Outline
• Orbital Motion & Gravity
• Newton’s Universal Law of Gravitation
• Surface Gravity & Weight
(A) A cannon on a mountain peak fires a projectile. If
the projectile is fired faster, it travels farther before
hitting the ground. (B) At a sufficiently high speed,
the projectile travels so far that the Earth’s surface
curves out from under it, & the projectile is in orbit.
Gravity produces a force of attraction (green arrows)
between bodies. The strength of the force depends on the
product of their masses, m & M, and the square of their
separation, d. G is the universal gravitational constant.
Astronaut John Young making a jumping salute at the Apollo
16 lunar landing site near Descartes Crater. Despite a total
mass of over 170 kg (~370 pounds) in his space suit, he
easily jumps up because of the Moon’s weak gravity.
Center of Mass
The terms "center of mass" and "center of gravity" are used
synonymously in a uniform gravity field to represent the
unique point in an object or system which can be used to
describe the system's response to external forces and
torques. The concept of the center of mass is that of an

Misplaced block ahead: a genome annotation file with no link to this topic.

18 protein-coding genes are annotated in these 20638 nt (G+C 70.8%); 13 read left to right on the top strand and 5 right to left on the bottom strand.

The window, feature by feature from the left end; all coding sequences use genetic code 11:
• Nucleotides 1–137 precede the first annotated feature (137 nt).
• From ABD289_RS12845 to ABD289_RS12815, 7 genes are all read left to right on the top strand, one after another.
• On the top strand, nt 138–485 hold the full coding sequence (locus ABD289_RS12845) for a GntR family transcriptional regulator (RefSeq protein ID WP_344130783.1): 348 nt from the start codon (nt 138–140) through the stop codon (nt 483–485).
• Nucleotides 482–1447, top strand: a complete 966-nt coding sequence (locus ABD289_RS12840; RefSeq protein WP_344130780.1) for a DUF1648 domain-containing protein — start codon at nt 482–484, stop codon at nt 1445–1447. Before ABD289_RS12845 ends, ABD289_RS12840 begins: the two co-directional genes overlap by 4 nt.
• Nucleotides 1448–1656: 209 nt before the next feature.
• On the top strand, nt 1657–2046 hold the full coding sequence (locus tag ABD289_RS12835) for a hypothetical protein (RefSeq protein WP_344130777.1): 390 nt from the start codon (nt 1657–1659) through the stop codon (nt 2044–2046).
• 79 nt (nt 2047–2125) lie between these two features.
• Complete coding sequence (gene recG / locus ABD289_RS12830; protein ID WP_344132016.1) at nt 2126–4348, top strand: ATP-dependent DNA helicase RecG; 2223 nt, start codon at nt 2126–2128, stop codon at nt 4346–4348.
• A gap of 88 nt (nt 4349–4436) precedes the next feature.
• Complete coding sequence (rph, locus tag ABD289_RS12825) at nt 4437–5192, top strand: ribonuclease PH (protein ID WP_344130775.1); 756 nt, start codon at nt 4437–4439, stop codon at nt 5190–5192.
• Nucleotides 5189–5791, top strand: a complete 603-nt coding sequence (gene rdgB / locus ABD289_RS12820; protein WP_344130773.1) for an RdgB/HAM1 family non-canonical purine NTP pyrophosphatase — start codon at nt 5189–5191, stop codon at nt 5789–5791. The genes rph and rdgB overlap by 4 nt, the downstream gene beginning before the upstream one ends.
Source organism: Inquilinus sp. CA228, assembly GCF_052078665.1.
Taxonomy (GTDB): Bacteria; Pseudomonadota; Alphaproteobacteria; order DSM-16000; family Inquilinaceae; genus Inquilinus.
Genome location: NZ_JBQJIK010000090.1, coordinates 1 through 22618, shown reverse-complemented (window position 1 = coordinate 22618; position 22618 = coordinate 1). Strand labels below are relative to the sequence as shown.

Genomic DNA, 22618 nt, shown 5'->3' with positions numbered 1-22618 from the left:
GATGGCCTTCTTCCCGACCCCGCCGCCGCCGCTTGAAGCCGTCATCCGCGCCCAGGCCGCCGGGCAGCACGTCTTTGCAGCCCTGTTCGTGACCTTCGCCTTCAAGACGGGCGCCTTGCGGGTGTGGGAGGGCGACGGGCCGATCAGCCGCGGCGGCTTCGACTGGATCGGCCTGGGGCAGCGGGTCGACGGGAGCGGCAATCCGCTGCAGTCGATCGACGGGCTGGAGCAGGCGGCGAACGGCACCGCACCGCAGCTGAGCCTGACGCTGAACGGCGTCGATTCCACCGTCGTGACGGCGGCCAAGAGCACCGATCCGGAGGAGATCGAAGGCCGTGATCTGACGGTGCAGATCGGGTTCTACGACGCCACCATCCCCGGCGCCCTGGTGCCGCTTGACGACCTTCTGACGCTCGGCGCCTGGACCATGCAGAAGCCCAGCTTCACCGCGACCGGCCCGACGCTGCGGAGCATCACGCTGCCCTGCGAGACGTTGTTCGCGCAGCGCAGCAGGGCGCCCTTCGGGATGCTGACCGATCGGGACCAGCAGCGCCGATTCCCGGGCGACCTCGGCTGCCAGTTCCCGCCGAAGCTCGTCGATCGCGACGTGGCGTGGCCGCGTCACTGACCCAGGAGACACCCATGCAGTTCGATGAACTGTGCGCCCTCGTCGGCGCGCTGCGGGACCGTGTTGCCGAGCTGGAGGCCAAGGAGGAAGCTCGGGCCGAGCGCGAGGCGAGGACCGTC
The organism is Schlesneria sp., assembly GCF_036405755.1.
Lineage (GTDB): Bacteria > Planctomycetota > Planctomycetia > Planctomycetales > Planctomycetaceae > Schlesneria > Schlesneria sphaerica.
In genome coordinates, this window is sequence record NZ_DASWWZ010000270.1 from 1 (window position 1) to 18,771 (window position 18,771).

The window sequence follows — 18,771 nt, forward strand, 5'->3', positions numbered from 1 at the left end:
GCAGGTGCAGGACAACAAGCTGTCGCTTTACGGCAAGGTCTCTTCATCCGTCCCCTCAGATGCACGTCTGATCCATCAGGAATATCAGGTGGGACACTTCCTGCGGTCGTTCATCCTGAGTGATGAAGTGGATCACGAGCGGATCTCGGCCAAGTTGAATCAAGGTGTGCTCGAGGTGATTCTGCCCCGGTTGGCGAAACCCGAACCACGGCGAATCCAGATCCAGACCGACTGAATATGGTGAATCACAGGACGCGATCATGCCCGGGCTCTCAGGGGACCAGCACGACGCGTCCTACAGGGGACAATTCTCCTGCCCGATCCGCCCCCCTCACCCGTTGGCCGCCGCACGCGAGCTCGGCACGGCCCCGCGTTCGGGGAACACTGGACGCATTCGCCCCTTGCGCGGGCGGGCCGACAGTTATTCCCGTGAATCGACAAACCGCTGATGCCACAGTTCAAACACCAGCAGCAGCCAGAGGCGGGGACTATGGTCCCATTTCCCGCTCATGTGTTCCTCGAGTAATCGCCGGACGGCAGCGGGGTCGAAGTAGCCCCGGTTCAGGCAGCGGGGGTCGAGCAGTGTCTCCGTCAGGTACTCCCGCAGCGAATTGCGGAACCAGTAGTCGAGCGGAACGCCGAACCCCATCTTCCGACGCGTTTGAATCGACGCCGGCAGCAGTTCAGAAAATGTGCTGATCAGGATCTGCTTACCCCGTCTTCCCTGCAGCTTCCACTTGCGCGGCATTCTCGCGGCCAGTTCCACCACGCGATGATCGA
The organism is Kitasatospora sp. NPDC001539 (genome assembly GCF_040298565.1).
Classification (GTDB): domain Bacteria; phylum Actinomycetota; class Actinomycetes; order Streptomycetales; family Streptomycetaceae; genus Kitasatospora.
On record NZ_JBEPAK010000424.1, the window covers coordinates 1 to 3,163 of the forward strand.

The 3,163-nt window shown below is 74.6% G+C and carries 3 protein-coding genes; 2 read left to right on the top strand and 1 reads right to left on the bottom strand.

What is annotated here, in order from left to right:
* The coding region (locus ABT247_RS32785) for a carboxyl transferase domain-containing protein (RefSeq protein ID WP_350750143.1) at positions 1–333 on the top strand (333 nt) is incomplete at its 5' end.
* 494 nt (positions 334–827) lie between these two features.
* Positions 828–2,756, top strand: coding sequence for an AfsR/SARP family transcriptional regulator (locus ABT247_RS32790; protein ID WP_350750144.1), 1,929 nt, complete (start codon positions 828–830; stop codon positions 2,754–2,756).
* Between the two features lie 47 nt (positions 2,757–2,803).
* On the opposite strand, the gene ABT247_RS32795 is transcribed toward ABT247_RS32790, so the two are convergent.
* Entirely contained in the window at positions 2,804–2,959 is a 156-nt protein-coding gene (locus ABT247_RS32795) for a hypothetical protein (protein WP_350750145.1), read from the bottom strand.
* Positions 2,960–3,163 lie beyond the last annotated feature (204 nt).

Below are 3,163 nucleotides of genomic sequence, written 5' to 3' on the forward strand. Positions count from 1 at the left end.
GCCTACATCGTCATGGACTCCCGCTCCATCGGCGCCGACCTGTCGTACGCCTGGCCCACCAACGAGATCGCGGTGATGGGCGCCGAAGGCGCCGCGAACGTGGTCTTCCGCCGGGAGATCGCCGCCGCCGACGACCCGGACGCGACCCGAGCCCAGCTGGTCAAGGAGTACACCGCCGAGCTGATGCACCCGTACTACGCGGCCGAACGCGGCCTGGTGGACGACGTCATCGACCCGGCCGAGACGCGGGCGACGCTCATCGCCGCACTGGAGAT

average of the masses factored by their distances from a
reference point. In one plane, that is like the balancing of a
seesaw about a pivot point with respect to the torques
produced.
Key Terms
• g: the acceleration due to gravity at Earth’s
surface—about 9.8 m/s2.
• G: Newton’s gravitational constant, which
allows us to determine the force between objects
if we know their masses & separation.
• newton (N): the standard unit of force in the
metric system.
• Surface gravity: the acceleration an object will
experience near the surface of a planet (or other
body) because of the planet’s gravitational
pull.
Law of Gravity
• A description of the gravitational force
exerted by one body on another. It is
proportional to the product of their masses
(M, m) & the inverse square of their
separation (d):
FG = M ×m
G d2
G = 6.67×10-11 m3-kg-1-s-2